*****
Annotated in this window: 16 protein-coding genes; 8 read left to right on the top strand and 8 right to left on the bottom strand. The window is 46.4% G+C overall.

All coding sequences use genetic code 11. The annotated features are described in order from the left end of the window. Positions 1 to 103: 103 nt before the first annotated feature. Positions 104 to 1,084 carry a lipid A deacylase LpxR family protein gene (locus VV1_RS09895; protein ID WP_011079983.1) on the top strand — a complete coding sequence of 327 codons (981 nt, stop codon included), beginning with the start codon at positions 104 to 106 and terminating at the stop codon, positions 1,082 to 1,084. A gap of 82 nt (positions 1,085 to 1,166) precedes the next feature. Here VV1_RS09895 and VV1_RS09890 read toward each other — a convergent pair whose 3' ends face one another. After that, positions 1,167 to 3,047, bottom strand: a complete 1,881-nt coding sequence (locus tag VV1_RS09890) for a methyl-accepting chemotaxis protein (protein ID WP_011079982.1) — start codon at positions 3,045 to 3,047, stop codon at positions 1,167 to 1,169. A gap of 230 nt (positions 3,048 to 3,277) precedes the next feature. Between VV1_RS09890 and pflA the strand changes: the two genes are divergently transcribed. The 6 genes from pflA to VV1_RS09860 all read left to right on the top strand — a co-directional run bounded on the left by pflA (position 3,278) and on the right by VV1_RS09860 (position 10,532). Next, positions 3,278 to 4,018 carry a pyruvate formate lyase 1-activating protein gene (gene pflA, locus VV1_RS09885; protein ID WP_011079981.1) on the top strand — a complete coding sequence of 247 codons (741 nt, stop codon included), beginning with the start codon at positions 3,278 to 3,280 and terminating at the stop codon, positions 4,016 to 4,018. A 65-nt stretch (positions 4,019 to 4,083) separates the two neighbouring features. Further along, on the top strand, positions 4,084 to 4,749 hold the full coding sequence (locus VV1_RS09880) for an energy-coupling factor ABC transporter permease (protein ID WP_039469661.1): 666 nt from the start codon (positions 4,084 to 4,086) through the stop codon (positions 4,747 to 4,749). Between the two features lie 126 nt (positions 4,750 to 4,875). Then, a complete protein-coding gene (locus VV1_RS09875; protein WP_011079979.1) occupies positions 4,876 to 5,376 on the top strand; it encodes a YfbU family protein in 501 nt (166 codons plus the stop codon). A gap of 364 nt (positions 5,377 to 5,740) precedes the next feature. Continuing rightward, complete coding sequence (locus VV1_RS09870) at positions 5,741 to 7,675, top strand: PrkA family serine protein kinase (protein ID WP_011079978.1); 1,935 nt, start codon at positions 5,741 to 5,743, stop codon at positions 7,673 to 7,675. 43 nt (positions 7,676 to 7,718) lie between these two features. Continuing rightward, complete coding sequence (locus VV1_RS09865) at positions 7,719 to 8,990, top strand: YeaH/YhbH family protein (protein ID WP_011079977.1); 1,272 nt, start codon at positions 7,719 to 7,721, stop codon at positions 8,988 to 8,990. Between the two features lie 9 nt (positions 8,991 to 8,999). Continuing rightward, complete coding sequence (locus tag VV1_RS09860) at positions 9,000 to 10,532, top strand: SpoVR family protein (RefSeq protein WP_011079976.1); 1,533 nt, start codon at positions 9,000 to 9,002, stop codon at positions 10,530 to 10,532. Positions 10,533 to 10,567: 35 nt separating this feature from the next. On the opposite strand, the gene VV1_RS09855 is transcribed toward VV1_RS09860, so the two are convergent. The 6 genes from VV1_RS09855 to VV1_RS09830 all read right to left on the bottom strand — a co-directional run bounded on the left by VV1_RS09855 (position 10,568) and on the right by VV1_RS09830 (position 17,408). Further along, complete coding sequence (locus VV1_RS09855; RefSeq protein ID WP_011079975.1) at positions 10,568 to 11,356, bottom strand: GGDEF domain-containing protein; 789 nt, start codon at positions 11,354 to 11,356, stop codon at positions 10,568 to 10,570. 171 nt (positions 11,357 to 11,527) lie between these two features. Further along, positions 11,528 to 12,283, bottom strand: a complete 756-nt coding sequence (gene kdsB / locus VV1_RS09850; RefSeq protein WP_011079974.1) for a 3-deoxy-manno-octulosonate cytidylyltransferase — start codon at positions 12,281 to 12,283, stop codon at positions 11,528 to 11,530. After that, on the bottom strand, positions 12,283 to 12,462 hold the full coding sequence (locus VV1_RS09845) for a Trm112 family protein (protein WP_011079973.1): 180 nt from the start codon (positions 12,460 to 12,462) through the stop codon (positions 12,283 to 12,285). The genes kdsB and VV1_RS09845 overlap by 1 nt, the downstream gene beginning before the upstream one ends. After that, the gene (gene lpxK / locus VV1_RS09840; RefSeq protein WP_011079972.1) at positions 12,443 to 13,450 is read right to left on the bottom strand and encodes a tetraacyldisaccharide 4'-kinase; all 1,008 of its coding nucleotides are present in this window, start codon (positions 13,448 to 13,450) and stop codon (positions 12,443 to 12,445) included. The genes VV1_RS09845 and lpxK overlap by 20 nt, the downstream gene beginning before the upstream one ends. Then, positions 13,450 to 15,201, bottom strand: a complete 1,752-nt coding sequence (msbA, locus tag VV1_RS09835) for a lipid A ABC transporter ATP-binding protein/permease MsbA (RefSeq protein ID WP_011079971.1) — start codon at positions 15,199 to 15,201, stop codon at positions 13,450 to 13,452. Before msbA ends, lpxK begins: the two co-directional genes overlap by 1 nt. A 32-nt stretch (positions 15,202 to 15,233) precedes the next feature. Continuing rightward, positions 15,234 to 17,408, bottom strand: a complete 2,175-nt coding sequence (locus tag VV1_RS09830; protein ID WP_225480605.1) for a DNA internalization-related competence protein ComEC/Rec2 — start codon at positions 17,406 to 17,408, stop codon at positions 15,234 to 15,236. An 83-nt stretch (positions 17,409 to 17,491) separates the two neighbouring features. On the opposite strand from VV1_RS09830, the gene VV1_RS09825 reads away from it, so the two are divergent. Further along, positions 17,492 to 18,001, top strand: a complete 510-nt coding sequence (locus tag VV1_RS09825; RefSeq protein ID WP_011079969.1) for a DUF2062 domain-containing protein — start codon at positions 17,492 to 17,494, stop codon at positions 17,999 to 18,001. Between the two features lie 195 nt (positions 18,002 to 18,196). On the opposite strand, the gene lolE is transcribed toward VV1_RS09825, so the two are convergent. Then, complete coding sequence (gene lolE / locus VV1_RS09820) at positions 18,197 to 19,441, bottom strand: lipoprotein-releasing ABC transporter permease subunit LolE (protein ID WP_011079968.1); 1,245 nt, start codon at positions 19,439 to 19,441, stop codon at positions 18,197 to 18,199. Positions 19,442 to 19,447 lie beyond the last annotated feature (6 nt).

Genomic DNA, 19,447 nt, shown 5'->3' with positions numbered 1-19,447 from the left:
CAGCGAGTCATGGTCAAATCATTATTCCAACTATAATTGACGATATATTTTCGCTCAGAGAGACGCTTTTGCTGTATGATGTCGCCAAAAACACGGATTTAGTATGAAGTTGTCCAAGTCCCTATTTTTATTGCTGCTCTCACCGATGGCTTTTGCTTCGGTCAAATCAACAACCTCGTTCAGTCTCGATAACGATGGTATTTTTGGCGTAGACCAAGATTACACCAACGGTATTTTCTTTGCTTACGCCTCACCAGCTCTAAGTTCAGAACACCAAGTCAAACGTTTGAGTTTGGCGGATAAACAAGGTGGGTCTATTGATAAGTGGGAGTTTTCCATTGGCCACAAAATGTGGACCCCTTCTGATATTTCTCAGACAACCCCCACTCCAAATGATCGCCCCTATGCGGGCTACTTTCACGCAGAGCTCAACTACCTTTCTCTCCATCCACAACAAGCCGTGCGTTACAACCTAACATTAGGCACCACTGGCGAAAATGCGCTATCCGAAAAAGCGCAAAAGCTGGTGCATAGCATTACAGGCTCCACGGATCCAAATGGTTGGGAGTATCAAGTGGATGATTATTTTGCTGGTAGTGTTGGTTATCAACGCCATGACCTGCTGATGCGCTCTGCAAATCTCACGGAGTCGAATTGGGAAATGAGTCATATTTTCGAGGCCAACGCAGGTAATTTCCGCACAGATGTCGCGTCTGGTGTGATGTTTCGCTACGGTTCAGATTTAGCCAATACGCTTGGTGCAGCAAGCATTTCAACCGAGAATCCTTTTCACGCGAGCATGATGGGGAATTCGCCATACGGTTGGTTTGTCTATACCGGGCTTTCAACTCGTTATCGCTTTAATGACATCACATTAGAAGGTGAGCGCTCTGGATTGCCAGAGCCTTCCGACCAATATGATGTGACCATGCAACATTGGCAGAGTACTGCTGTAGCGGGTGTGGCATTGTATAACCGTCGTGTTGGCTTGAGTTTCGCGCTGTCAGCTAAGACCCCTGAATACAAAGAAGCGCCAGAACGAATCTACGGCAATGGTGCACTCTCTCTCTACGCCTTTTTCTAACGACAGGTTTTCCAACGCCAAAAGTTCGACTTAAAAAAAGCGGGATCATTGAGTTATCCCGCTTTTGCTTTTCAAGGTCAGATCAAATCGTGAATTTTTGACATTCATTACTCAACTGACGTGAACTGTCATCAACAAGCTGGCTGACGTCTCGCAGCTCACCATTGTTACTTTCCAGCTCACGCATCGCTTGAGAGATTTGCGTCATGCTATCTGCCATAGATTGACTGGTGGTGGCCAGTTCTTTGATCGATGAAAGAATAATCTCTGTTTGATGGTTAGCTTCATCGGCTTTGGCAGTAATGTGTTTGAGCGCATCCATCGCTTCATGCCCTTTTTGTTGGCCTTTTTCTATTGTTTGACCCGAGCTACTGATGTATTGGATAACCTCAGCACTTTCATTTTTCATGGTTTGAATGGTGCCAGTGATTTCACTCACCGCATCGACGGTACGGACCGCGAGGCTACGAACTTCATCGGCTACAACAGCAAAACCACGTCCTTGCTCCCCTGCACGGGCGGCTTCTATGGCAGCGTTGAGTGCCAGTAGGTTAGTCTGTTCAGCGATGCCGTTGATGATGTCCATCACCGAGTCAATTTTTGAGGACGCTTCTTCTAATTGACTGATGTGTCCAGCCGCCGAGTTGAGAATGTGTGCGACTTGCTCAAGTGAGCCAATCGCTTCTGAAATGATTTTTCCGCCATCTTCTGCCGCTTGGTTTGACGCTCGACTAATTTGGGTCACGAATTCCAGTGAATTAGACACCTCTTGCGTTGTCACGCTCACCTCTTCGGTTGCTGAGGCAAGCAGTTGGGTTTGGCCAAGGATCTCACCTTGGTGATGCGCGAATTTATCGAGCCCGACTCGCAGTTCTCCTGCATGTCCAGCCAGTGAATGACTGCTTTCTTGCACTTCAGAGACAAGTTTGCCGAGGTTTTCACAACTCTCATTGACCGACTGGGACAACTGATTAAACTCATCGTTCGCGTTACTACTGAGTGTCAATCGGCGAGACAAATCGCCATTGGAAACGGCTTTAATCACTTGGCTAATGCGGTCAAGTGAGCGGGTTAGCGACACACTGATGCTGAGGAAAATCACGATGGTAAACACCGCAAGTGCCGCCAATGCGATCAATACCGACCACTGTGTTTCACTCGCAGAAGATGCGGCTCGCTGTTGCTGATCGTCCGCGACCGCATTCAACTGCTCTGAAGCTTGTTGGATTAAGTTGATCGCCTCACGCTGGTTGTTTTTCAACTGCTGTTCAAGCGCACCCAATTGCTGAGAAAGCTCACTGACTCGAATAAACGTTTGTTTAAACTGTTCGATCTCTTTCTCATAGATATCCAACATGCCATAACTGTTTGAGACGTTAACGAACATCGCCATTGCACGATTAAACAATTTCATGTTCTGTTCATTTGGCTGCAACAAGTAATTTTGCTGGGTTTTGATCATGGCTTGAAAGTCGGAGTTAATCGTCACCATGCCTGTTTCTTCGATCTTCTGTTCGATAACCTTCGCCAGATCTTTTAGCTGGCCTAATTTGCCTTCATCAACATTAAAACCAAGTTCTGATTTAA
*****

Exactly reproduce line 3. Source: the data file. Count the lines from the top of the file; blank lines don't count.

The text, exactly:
Genomic DNA, 19,447 nt, shown 5'->3' with positions numbered 1-19,447 from the left: